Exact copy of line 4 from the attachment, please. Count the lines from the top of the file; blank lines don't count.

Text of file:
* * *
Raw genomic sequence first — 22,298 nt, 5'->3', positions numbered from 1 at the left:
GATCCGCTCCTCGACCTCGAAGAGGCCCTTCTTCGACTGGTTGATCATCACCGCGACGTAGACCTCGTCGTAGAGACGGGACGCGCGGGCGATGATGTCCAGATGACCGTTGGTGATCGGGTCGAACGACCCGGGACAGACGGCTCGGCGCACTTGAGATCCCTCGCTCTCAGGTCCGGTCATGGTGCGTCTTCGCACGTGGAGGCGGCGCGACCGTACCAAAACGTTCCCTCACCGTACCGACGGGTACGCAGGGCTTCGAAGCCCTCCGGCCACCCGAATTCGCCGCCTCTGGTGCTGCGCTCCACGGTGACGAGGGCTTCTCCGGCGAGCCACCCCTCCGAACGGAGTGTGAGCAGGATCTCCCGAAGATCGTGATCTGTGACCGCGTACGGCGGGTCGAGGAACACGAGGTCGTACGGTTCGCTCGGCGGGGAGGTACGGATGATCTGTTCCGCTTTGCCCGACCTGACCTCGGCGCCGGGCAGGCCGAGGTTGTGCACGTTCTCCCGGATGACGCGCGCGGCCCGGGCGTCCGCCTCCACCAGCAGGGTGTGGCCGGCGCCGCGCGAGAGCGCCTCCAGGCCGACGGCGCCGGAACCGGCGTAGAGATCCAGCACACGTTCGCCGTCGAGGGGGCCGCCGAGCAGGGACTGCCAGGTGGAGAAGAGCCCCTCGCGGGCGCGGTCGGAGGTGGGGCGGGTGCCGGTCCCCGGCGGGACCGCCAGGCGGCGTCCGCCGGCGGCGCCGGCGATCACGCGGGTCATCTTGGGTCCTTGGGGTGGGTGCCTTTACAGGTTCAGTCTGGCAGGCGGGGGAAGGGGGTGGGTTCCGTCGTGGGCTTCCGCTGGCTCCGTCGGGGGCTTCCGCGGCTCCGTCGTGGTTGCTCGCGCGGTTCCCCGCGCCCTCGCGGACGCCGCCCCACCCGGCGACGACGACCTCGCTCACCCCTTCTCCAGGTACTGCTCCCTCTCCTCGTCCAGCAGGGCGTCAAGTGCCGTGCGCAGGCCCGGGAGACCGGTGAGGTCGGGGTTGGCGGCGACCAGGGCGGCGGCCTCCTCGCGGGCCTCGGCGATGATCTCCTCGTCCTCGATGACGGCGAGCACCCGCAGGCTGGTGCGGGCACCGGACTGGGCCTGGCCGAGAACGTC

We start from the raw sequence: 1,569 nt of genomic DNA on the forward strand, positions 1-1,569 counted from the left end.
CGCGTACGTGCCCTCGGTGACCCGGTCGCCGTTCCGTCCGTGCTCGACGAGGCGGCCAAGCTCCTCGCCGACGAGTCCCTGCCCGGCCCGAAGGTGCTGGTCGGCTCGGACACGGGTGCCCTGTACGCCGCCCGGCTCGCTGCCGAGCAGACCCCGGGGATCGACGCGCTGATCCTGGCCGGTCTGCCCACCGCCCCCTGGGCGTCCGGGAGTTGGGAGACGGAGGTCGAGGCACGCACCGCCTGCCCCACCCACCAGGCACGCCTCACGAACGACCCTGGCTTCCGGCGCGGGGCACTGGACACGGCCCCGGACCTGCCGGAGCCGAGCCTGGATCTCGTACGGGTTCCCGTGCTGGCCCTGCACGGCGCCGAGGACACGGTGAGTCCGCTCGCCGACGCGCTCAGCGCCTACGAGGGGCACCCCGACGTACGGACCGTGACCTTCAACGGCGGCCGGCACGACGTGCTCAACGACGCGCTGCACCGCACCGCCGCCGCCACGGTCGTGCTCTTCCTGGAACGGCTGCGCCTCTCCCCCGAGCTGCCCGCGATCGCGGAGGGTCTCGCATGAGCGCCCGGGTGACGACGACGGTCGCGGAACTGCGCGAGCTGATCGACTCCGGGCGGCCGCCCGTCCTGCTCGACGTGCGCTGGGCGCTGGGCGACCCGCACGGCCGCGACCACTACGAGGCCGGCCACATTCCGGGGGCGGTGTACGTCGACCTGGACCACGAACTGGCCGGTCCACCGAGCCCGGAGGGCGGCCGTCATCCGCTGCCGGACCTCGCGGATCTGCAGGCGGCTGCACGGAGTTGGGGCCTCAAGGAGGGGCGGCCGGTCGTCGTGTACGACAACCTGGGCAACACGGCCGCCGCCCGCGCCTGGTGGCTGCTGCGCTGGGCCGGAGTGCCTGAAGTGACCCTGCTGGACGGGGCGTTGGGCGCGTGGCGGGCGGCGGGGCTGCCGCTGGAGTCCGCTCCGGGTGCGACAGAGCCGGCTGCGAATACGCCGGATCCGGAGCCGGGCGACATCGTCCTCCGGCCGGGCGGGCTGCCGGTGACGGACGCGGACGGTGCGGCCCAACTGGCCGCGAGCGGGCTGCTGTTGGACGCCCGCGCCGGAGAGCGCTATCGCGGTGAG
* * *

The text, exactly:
CGCGTACGTGCCCTCGGTGACCCGGTCGCCGTTCCGTCCGTGCTCGACGAGGCGGCCAAGCTCCTCGCCGACGAGTCCCTGCCCGGCCCGAAGGTGCTGGTCGGCTCGGACACGGGTGCCCTGTACGCCGCCCGGCTCGCTGCCGAGCAGACCCCGGGGATCGACGCGCTGATCCTGGCCGGTCTGCCCACCGCCCCCTGGGCGTCCGGGAGTTGGGAGACGGAGGTCGAGGCACGCACCGCCTGCCCCACCCACCAGGCACGCCTCACGAACGACCCTGGCTTCCGGCGCGGGGCACTGGACACGGCCCCGGACCTGCCGGAGCCGAGCCTGGATCTCGTACGGGTTCCCGTGCTGGCCCTGCACGGCGCCGAGGACACGGTGAGTCCGCTCGCCGACGCGCTCAGCGCCTACGAGGGGCACCCCGACGTACGGACCGTGACCTTCAACGGCGGCCGGCACGACGTGCTCAACGACGCGCTGCACCGCACCGCCGCCGCCACGGTCGTGCTCTTCCTGGAACGGCTGCGCCTCTCCCCCGAGCTGCCCGCGATCGCGGAGGGTCTCGCATGAGCGCCCGGGTGACGACGACGGTCGCGGAACTGCGCGAGCTGATCGACTCCGGGCGGCCGCCCGTCCTGCTCGACGTGCGCTGGGCGCTGGGCGACCCGCACGGCCGCGACCACTACGAGGCCGGCCACATTCCGGGGGCGGTGTACGTCGACCTGGACCACGAACTGGCCGGTCCACCGAGCCCGGAGGGCGGCCGTCATCCGCTGCCGGACCTCGCGGATCTGCAGGCGGCTGCACGGAGTTGGGGCCTCAAGGAGGGGCGGCCGGTCGTCGTGTACGACAACCTGGGCAACACGGCCGCCGCCCGCGCCTGGTGGCTGCTGCGCTGGGCCGGAGTGCCTGAAGTGACCCTGCTGGACGGGGCGTTGGGCGCGTGGCGGGCGGCGGGGCTGCCGCTGGAGTCCGCTCCGGGTGCGACAGAGCCGGCTGCGAATACGCCGGATCCGGAGCCGGGCGACATCGTCCTCCGGCCGGGCGGGCTGCCGGTGACGGACGCGGACGGTGCGGCCCAACTGGCCGCGAGCGGGCTGCTGTTGGACGCCCGCGCCGGAGAGCGCTATCGCGGTGAG